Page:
With the plethora of platforms out there for you to be on, some people often become overwhelmed with the social landscape and opt not to participate at all. I’m here to quell some of you fears and let you know that while there are lots of platforms to post your content, you don’t need to be on all of them, but you should be somewhat familiar with all of them.
Let’s run down some of the top…
A lot of people are asking themselves: “So what is twitter and why is it so essential for me to be a part of it?” Well besides the fact that all your friends are doing it and you succumb to peer pressure easily, it’s where people are talking about you and your brand, if you listen.
I recently gave a presentation to my organization about how we currently use twitter. I think that these 4 ways we use it can be applied to how your company can use it to connect and engage with your audiences.
One of the most important ways that my organization uses twitter is to listen to what people are saying about what’s happening in the education world. Twitter is great because you can listen to what’s happening in your focus area without participating in the conversation if it’s not relevant to you.
Listening is also a great way to see who’s talking about you, who’s talking about your products, and who’s talking about your industry. One way you can make listening in on conversations easier is by using a social media management system like HootSuite or TweetDeck to set up keyword searches for topics you’re interested in. This allows you to follow all the people who are talking about a certain subject without necessarily following them on Twitter.
The next important step after listening to different conversations on Twitter is to connect to people’s who’s ideas you like and want to engage with. Connecting with a user can be as simple as favoriting one of their tweets, replying to one of their tweets to them letting them know that we’re listening and in this together, following them, or retweeting one of their tweets to them to our followers to know that what they’re talking about, we’re also talking about. This is an important step in building your network of Twitter followers. Think of the connecting step as introducing yourself to a stranger at a networking event.
Having a Conversation
Once you’ve taken the steps to listen and connect to people whom you would like to talk to. Engage them in conversation, Twitter is one giant conversation, and as long as you have something of value to add, people will respond. A good way to have conversations is by participating in a tweet chat, here’s a list of tweet chats sorted by subject and day of the week. Participating in a tweet chat is also a good way to grow your audience by connecting to people in your industry.
Sharing is one of the most important aspects of social networks. On Twitter is the aspect to the ease of sharing content is a great way to establish yourself as an expert. Whether that be sharing blog post you wrote or other content that you feel your followers may find helpful. If I see something that I think my followers would be interested in, I never hesitate to share it. The main types of content that my organization shares on Twitter is not always directly related to content we produce, when you’re sharing you have to remember that Twitter is more about connecting with others than it is with promoting yourself. People that only push out articles and content about themselves are less valuable to the community than those who share content from others.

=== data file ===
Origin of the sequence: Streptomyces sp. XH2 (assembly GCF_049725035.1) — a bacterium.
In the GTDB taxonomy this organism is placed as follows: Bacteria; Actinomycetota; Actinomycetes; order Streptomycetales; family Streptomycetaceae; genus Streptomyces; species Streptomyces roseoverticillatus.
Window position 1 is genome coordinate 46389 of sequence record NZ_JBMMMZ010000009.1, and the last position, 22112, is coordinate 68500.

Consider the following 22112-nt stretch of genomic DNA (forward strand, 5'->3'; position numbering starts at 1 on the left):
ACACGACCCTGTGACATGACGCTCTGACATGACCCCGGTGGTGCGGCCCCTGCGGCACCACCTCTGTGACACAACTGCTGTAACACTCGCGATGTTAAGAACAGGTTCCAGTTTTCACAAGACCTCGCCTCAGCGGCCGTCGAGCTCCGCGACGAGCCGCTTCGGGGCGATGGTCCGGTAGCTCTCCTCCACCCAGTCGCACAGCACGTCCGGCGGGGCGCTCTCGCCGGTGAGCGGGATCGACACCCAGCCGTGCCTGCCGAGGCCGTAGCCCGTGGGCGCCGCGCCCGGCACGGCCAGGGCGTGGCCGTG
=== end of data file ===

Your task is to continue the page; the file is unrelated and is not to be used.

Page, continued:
While Twitter is a great place to push out a lot of information, it also happens to be one of the drawbacks, if you don’t pace yourself, you could get sucked into the information vortex and overload yourself.
I hope that these quick and dirty Twitter tips help you start on the process to engaging with your networks!
First off, I would like to welcome you all to my blog, and I’ll start by telling you a little bit about my background and experience in social media.
After graduating from Oregon State University in 2005, I toiled around in Oregon before moving to New York City in August of 2006, since then I have staked my claim in the world of nonprofits. First in a fundraising role, and now in communications role. I noticed that in my first position at a prominent cancer organization, that the organization had no social media presence. For a disease like cancer, which affects so many people every year, I was confused as to why my organization had not set up a forum where people to connect and talk to each other about their experiences. So I had an idea, seeing the power that having a stronger online presence had increased our donations in my department, the Communications Manager, and I worked together to put a social media plan into action.
At first it was just a few fans, and followers, then as we started to promote it more, we both noticed that the Facebook page was gathering fans at a staggering amount. The page allowed people to connect with each other on a very personal level, sharing stories of hope and survival. The page is now thriving with the nearly 20,000 fans, and all from a simple idea.
Now, I work in the communications department of a non-profit which focuses on preparing low income students for college and careers. We have our work cut out for us in terms of growing our social presence since our network is not as engaged as those at my previous job, but there is still a path to success.
I have also worked as a freelance Public Relations consultant helping actors and comedians promote their work to audiences in both Los Angeles and New York City through traditional means such as press releases as well as through social channels like Facebook and Twitter. I hope that I will be able to share what I have learned in growing social networks for nonprofits and arts professionals and turn that into success for your non-profit’s or brand’s fan page.